To understand Quihuis first requires a quick lesson on Damron and the basis for the so-named agreement that the parties entered into. The Quihuis court conveniently described Damron in the following succinct fashion: “When a liability insurer refuses to defend its insured against a third party’s tort claims . . . the insured and the claimant may enter into a Damron agreement under which the insured stipulates to a judgment, assigns his rights against the insurer to the claimant, and receives in return a covenant from the claimant not to execute against the insured. . . . After obtaining a judgment pursuant to a Damron . . . agreement, the claimant then seeks payment of the judgment by the insurer based on the latter’s indemnity obligation under the policy. The insurer, in turn, generally may contest any duty to indemnify by asserting that its policy did not cover the accident or claim.”

The Quihuises, as the assignee of the Coxes’ policy, filed a declaratory judgment action against State Farm for indemnification and failure to defend. The District Court of Arizona held that the default judgment did not preclude State Farm from litigating the question of whether the Coxes owned the Jeep at the time of the accident. And, on that question, the court held that, as a matter of law, the Bojorquezes owned the Jeep at the time of the accident. So no coverage was owed under the Coxes policy. On appeal, the Ninth Circuit agreed with the District Court that the Coxes did not own the Jeep at the time of the accident. But that was putting the cart ahead of the horse. The Quihuises argued that, under Arizona law, “an insurer may not litigate an issue determinative of coverage if that issue is also determinative of liability and was stipulated to as part of a Damron agreement that resulted in entry of a default judgment.” Here, the ownership of the vehicle was an element of liability in the negligent entrustment tort claim and a requirement of coverage under the State Farm policy.

The case made its way to the Supreme Court of Arizona on the Certified Question set out above, and which now no doubt makes more sense in the context of the facts and explanation of Damron: whether a default judgment against insured-defendants, that was entered pursuant to a Damron agreement, that stipulated facts determinative of both liability and coverage, has collateral estoppel effect and precludes litigation of that issue in a subsequent coverage action against the insurer or no preclusive or binding effect.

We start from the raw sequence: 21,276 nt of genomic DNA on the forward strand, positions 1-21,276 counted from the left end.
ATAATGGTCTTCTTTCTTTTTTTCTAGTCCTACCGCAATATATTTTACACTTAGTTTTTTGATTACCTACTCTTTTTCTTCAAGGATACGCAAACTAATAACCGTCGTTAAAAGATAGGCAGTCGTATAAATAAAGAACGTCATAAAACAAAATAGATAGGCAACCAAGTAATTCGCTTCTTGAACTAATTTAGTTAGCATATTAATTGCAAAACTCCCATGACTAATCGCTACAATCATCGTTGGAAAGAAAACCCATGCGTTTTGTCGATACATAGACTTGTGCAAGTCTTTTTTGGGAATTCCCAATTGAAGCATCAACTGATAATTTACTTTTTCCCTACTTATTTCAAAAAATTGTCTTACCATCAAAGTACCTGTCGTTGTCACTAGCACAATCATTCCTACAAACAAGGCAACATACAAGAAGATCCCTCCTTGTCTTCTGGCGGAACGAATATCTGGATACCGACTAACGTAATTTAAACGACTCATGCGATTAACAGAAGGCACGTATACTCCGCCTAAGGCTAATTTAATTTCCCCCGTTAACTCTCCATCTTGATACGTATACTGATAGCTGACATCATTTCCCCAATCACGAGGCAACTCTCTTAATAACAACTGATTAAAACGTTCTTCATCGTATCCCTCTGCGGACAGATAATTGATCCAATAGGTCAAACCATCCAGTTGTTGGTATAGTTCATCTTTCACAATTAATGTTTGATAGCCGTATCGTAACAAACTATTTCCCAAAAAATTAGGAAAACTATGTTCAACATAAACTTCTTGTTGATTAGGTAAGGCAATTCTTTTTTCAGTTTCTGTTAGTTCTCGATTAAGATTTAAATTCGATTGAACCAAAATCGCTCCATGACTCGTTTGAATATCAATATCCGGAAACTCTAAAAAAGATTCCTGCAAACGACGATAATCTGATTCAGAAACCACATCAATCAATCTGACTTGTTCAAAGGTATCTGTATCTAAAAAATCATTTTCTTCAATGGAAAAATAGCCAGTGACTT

The Arizona high court took a long and complex road to reach its decision. A full explanation is well beyond the scope here. In general, the court looked to the Restatement (Second) of Judgments Section 58, [enhanced version available to subscribers], addressing issue preclusion, for its decision. Based on Section 58, and Arizona law, the court held as follows: “[W]e reject the Quihuises’ assertion that issue preclusion ‘arises from the entry of a judgment against insureds whether after trial or by default. Section 58(1)(b) does not preclude State Farm from litigating the ownership issue in the DJA. That issue was not ‘determined in the action’ because it was not actually litigated and decided by the trial court that entered the stipulated default judgment. This is not to say that the default judgment has no preclusive effect or is meaningless. It precludes State Farm from denying the ‘existence and extent’ of the Coxes’ liability—established by the default judgment—under § 58(1)(a), and it prevents State Farm from avoiding that result simply by crafting a coverage argument that, in essence, merely disputes the Coxes’ tort liability. The result does not change simply because the issue that determines coverage also happens to be an element of the liability claim against the Coxes.”

[Apologies to the lawyers in the case for skipping all the analysis. The objective here is simply to get to the conclusion and an explanation how the decision could be relevant on a wider scale.]